Industrial Munitions, Asbestos and Scones

The plans to build what would eventually become The King's Buildings were put on hold at the outbreak of the War.

A brief account of building and moving into the new King's Buildings by Peter Fuller

The plans to build what would eventually become The King's Buildings were put on hold at the outbreak of the War. The work of the Chemistry Department in the production of high explosives at a commercial scale led to James Walker, the Chair of Chemistry at the time, receiving a Knighthood for his war efforts.

After the war was over, many soldiers sought to return to study, and one of the University departments that saw a large influx in students was Chemistry. So, the original 1913 plans for a new Department of Chemistry were implemented, with the building process beginning in 1919.

The Joseph Black Building in the 1930s

Over the course of the past few months we have found some very interesting invoices and receipts from the early 1920s, when the finishing touches to the Joseph Black Building were taking place. One peculiar example is asbestos: a material that has since plagued renovations to the building.

Photographs showing invoices for purchases of Blue and White Asbestos.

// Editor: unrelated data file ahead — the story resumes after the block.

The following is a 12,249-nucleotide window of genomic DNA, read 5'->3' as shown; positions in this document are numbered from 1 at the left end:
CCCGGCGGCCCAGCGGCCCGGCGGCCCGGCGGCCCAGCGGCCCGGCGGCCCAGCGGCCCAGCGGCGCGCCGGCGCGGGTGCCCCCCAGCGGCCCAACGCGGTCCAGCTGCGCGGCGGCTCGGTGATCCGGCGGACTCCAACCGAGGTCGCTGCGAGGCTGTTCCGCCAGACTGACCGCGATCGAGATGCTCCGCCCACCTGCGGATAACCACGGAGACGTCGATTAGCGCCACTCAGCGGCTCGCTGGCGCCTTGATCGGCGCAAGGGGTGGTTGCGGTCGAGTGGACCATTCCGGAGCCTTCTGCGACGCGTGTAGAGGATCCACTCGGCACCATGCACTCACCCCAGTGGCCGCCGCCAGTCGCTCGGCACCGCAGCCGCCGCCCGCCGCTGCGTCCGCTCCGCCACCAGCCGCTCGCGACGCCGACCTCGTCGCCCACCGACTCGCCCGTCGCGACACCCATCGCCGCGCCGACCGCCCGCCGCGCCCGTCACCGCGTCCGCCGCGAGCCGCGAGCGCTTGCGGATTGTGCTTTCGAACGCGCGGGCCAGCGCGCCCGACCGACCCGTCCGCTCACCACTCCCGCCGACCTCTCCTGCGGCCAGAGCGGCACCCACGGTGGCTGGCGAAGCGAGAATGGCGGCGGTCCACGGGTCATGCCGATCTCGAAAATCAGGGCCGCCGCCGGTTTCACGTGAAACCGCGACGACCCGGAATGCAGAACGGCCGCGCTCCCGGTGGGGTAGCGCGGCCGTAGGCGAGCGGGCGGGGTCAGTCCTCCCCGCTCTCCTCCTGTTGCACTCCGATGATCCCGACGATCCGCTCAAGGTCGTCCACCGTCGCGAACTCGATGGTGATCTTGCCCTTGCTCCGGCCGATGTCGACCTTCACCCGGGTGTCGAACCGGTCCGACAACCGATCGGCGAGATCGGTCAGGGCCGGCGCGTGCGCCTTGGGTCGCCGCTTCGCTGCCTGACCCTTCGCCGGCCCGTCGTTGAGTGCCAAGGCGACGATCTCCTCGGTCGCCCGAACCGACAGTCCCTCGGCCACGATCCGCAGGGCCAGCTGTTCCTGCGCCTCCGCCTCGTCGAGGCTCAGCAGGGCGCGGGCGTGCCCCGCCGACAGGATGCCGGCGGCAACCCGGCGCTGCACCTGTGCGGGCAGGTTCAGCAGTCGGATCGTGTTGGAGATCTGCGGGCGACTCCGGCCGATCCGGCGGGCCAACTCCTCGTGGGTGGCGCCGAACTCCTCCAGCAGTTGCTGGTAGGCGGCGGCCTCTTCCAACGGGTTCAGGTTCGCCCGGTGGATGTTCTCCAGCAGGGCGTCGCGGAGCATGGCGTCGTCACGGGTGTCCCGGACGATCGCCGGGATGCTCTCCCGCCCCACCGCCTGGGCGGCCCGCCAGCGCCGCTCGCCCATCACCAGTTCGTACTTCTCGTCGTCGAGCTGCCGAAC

White asbestos, the mineral chrysotile, is a carcinogen, and although it is the most common type of asbestos, it is still very dangerous. It has been shown by many clinical studies that white asbestos causes various cancers including lung, larynx and intestinal cancers.  Blue asbestos, crocidolite, is the most dangerous type. Its ultrathin fibers mean that when airborne it is extremely easily inhaled, and doesn't easily break down. This is the main cause of mesothelioma.

Since the erection of the Joseph Black building, several pockets of asbestos has had to be removed from the building for its threat to safety. The Cape Asbestos Company, although still in business as Cape plc, has since paid out compensation to sufferers of asbestos-related health issues in the UK and in South Africa.

An unusual point of interest comes from discovery of receipts from the festive season of 1920, recording purchasing of sustenance from a local baker J. Ramage & Son for workers moving equipment into the Joseph Black building.

Receipt for cakes and tea for removal workers, also showing the period of the move.

As can be seen in this receipt, the workers were moving in equipment over the New Year, taking breaks over Christmas and New Year's Day. They bought tea, cakes and scones for themselves, and charged the University for their troubles. Many of the locations of J. Ramage bakeries, as seen in the invoice, are still standing throughout Edinburgh: one (Goldenacre Terrace) is a family owned optometrist, and another (West Preston Street) is now a William Hill betting shop.

After the relatively smooth process of moving into the new buildings, the Department was opened to the public in December 1924 and, notwithstanding asbestos removal and significant architectural additions since, it remains easily recognizable as the 1920 original, in which cake and tea continue to be consumed in large quantities.